“Why do They Act That Way” by David Walsh, is a great book to read to see if your teen’s behavior is normal or crossing the line into madness. Because there is a line. If you check in and find that there are too many red flags in her behavior, perhaps family therapy is the way to go.
When I do family therapy with adolescents there are three important things to keep in mind:
- Always follow the social work principle to “go where the patient is.” In this case the patient is the teen, not the family or the parents. The teen needs support in the therapeutic setting. You must align yourself with her. Even if the parents are uncomfortable, feel awkward or even undermined it is critical to give the teen her voice. This means to allow her to speak and not be judged or interrupted. Model this for the parents. Let the teen get acknowledgment however scary her thoughts may be. She may then be able to relax.
- Use humor. Allow the teen to see that sometimes he or she is absurd. Or say something to lighten up the parents like, seems like you are the ones in need of therapy! (Which is often true). Tell the teen you have heard it all so nothing he or she says will shock you. Be playful in the sessions. Remind the teen that you were a teen once too. Share but don’t over-share. You can say, “When I was your age I did a lot of stupid things…” This will normalize some of their experiences.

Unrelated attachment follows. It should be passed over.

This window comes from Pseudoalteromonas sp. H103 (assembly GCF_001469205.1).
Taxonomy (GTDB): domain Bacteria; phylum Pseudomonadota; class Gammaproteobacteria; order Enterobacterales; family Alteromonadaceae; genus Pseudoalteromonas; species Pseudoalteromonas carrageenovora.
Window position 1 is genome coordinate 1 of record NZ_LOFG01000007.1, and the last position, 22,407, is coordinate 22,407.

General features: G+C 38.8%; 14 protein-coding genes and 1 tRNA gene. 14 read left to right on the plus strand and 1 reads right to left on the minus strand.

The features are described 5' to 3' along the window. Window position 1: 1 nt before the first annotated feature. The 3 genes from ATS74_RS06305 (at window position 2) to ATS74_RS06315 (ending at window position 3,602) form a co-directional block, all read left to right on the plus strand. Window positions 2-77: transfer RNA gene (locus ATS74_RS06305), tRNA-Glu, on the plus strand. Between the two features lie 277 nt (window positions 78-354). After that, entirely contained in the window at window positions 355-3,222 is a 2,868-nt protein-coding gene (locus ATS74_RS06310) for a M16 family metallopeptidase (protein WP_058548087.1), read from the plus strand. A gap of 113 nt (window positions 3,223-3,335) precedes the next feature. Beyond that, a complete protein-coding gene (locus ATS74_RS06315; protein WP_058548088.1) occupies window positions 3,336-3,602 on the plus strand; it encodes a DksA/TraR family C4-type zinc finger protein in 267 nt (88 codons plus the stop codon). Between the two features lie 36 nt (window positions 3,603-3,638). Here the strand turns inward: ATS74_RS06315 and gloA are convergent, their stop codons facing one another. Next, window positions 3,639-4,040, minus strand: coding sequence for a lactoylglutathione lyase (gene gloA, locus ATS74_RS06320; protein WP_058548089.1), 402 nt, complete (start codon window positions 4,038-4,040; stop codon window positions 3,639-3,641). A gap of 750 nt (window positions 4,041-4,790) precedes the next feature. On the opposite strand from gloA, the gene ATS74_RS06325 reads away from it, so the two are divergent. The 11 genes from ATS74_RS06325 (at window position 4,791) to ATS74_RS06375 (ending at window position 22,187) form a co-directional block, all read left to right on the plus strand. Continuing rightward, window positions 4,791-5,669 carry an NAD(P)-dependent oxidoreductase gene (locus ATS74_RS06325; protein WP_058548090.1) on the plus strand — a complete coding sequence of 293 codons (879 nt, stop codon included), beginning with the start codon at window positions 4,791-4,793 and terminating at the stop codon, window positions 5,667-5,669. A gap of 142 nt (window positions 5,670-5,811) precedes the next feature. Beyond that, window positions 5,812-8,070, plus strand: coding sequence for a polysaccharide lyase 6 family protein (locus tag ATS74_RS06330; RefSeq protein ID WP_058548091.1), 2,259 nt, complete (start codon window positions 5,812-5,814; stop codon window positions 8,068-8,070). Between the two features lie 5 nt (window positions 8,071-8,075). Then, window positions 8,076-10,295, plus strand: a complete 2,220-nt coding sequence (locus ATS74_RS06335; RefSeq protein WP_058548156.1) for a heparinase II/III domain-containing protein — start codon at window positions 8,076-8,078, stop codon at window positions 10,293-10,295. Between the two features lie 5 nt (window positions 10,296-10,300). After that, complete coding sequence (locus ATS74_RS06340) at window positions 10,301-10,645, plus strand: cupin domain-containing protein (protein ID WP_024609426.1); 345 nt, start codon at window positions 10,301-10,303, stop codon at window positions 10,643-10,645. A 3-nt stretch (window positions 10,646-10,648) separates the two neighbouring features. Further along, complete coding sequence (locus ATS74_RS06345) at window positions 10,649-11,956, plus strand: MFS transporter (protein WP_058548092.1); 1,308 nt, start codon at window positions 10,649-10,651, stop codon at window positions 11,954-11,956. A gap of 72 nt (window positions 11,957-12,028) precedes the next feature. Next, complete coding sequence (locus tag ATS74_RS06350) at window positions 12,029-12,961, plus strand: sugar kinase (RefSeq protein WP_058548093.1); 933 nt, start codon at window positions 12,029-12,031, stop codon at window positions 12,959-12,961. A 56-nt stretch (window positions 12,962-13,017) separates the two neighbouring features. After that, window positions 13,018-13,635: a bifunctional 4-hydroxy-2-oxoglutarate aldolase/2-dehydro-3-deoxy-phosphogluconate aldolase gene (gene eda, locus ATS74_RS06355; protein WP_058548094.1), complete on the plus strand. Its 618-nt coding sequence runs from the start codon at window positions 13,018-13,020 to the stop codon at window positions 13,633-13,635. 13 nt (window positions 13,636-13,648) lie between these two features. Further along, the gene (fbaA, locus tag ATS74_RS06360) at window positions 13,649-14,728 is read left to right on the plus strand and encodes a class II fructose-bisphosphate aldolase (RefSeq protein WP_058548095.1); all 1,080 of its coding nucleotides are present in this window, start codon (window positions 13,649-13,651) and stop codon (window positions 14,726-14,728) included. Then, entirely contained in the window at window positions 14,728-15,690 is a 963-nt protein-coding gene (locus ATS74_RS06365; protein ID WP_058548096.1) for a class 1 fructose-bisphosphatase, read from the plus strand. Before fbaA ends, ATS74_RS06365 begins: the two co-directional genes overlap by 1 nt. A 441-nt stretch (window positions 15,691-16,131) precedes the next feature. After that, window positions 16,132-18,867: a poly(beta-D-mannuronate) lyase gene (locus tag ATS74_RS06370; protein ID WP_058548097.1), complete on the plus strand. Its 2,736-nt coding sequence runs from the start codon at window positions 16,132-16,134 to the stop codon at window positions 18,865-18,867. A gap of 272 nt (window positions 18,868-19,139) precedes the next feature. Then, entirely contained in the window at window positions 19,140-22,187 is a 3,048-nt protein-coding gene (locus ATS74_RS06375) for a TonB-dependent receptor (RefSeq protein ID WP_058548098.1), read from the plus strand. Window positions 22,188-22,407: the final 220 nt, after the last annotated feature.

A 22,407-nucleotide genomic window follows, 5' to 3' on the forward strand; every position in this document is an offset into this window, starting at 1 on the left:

- Remember teens can go from zero to 60 in about ten seconds. BUT… they can also go back again from 60 to zero if you give them some time to cool off. NOTHING GETS ACCOMPLISHED IN THE HEAT OF THE MOMENT. The best thing I learned from a recent workshop at Ackerman Institute was about “flooding.” Flooding is when your brain gets over-stimulated by emotion. It actually changes blood flow and sensation in many parts of the nervous system. It makes sense then that for all of us, staying calm will be the only time that information can get in. Hit the “pause” button or take a time out. Then you can discuss whatever is important.
Of course when all else fails there is taking the phone, car, or computer. This can work on a limited basis. For sure. But seek long-term solutions over short-term ones. Seek understanding over authority. Seek peace over war. You will thank yourself later. Because fighting with a teen is exhausting. I recently found this out over the weekend when I brought my teen to a college visit. On this big decision my teen was the perfect half-child/half-adult. Clingy yet fierce. Scared yet bold. Angry yet confident. Embarrassed yet cool. Really it’s just where she needs to be. Parents: don’t forget to be strong. They need someone to push against. For that, the first step is showing up.